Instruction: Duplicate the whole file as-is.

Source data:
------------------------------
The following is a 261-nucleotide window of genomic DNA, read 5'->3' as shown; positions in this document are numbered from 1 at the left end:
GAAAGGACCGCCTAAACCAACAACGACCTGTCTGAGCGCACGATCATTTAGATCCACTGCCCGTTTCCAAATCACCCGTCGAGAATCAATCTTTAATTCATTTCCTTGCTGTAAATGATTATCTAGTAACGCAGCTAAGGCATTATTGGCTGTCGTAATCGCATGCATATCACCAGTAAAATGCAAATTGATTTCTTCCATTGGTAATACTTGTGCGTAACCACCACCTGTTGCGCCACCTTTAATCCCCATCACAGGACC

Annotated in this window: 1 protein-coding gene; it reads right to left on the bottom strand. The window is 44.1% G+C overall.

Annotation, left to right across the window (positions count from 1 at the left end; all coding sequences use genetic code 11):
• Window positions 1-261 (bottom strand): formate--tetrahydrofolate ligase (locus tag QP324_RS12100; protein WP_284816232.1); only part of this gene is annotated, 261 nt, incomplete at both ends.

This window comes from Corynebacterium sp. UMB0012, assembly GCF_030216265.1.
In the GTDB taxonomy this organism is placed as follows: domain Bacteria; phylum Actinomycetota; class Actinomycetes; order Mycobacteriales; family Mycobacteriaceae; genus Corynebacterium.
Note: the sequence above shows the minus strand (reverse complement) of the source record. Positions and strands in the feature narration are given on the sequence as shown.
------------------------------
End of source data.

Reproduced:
The following is a 261-nucleotide window of genomic DNA, read 5'->3' as shown; positions in this document are numbered from 1 at the left end:
GAAAGGACCGCCTAAACCAACAACGACCTGTCTGAGCGCACGATCATTTAGATCCACTGCCCGTTTCCAAATCACCCGTCGAGAATCAATCTTTAATTCATTTCCTTGCTGTAAATGATTATCTAGTAACGCAGCTAAGGCATTATTGGCTGTCGTAATCGCATGCATATCACCAGTAAAATGCAAATTGATTTCTTCCATTGGTAATACTTGTGCGTAACCACCACCTGTTGCGCCACCTTTAATCCCCATCACAGGACC

Annotated in this window: 1 protein-coding gene; it reads right to left on the bottom strand. The window is 44.1% G+C overall.

Annotation, left to right across the window (positions count from 1 at the left end; all coding sequences use genetic code 11):
• Window positions 1-261 (bottom strand): formate--tetrahydrofolate ligase (locus tag QP324_RS12100; protein WP_284816232.1); only part of this gene is annotated, 261 nt, incomplete at both ends.

This window comes from Corynebacterium sp. UMB0012, assembly GCF_030216265.1.
In the GTDB taxonomy this organism is placed as follows: domain Bacteria; phylum Actinomycetota; class Actinomycetes; order Mycobacteriales; family Mycobacteriaceae; genus Corynebacterium.
Note: the sequence above shows the minus strand (reverse complement) of the source record. Positions and strands in the feature narration are given on the sequence as shown.